They set out knowing only that a king had been born (Matthew 2:1-2). They didn’t know where the star would take them. And, presumably, they didn’t know how long the journey would take. They were prepared to allow their lives to be completely disrupted because their curiosity had been triggered by the appearance of a star that heralded the birth of a king. The story of the magi becomes more fascinating the more you reflect on it.

Whatever the religious and ethnic status of the magi, it is fair to say that they were way outside of the circle of orthodox Jewish religious faith. The manner in which they are prompted to make the journey to Bethlehem indicates that God meets thirsty people where they are and leads them in ways that are familiar to them.

How ironic that these men from the East who have no recorded knowledge of the Scriptures have a greater thirst for God and a greater grasp of his purposes than the religious leaders in Herod’s palace with their open Bibles.

We live in what many would regard as a post-Christian culture that has minimal knowledge of the Bible.

The creative way in which God sparks the spiritual curiosity of the magi encourages us to expect God to be at work way beyond the normal parameters of church or even orthodox Christian practice and experience.

Not that they arrived at Bethlehem without any diversions.

The fruitless visit to Herod’s palace could have drawn a line under their adventure and made them turn back home. Instead, they kept going. They didn’t know that they were only six miles from their destination. How tragic if they had travelled hundreds of miles only to turn back with just a few miles to go!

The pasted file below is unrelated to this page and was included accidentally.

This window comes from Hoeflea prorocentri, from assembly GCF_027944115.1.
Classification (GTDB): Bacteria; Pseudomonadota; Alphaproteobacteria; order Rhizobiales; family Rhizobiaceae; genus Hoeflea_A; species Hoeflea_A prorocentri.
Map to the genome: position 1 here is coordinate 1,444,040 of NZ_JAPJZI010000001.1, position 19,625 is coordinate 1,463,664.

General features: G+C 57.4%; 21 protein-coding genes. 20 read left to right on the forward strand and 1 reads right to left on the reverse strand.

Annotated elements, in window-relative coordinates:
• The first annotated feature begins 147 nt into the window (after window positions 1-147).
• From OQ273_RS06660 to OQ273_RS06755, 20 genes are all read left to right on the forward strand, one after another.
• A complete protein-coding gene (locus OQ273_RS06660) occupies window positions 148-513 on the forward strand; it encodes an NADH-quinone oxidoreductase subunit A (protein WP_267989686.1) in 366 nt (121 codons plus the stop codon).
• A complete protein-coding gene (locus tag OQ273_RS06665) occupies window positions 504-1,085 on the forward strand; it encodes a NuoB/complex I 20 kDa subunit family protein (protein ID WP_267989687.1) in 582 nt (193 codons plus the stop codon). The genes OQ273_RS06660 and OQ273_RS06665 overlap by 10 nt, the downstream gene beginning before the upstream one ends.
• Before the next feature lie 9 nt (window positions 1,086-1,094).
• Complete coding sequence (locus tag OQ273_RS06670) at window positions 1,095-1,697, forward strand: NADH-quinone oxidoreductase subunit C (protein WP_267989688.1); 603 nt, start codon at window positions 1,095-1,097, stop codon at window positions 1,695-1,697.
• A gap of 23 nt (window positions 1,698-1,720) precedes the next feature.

If you’re feeling like giving up this Christmas, let your spiritual thirst and curiosity kick in again and watch as God takes you into what he has for you ‘just down the road’.


Spiritual thirst also makes us conviction driven. Two of the most conviction-driven people in the whole Bible are Simeon and Anna.

All their lives, they have been waiting for the Messiah. Once Simeon has held Jesus in his arms, he is ready to go home to heaven (Luke 2:28). He has fulfilled his life’s goal.

Anna the prophetess. Eighty-four years of age. Widowed after only seven years of marriage, and waiting for Messiah (Luke 2:36-37). Her encounter with Jesus released a whole new excitement for the things of God (Luke 2:38).

The conviction that God is at work and wants to do greater things creates a thirst for connection with him. That thirst can become more consuming than the decline in natural strength, as in the case of Simeon, that ageing inevitably brings. It can create a resilience that causes us to bounce back, like Anna, in the face of setback and bitter disappointment.

Coca-Cola got it right: thirst knows no season. When we engage with our thirst, God propels us into a fresh encounter with Jesus – our Saviour himself said as much (John 7:37-39). As you reflect on the birth of Christ this Christmas, may you find a new thirst for him forming in your soul.